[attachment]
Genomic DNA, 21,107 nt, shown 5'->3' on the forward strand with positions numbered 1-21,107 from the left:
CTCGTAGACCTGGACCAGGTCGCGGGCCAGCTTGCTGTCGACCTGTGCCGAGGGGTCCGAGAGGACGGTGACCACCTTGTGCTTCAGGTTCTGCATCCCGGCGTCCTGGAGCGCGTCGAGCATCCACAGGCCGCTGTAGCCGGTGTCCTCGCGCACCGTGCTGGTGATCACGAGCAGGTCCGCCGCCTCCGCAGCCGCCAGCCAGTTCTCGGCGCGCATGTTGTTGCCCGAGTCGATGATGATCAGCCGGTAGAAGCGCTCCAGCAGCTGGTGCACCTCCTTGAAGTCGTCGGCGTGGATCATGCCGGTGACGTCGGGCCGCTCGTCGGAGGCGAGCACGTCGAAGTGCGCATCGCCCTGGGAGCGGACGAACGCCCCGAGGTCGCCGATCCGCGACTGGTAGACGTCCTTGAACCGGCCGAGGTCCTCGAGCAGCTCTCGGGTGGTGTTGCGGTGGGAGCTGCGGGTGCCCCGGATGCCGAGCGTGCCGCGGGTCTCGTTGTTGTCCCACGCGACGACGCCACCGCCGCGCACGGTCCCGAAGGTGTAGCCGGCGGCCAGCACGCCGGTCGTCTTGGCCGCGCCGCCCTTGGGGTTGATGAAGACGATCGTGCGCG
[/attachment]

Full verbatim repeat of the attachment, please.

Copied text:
Genomic DNA, 21,107 nt, shown 5'->3' on the forward strand with positions numbered 1-21,107 from the left:
CTCGTAGACCTGGACCAGGTCGCGGGCCAGCTTGCTGTCGACCTGTGCCGAGGGGTCCGAGAGGACGGTGACCACCTTGTGCTTCAGGTTCTGCATCCCGGCGTCCTGGAGCGCGTCGAGCATCCACAGGCCGCTGTAGCCGGTGTCCTCGCGCACCGTGCTGGTGATCACGAGCAGGTCCGCCGCCTCCGCAGCCGCCAGCCAGTTCTCGGCGCGCATGTTGTTGCCCGAGTCGATGATGATCAGCCGGTAGAAGCGCTCCAGCAGCTGGTGCACCTCCTTGAAGTCGTCGGCGTGGATCATGCCGGTGACGTCGGGCCGCTCGTCGGAGGCGAGCACGTCGAAGTGCGCATCGCCCTGGGAGCGGACGAACGCCCCGAGGTCGCCGATCCGCGACTGGTAGACGTCCTTGAACCGGCCGAGGTCCTCGAGCAGCTCTCGGGTGGTGTTGCGGTGGGAGCTGCGGGTGCCCCGGATGCCGAGCGTGCCGCGGGTCTCGTTGTTGTCCCACGCGACGACGCCACCGCCGCGCACGGTCCCGAAGGTGTAGCCGGCGGCCAGCACGCCGGTCGTCTTGGCCGCGCCGCCCTTGGGGTTGATGAAGACGATCGTGCGCG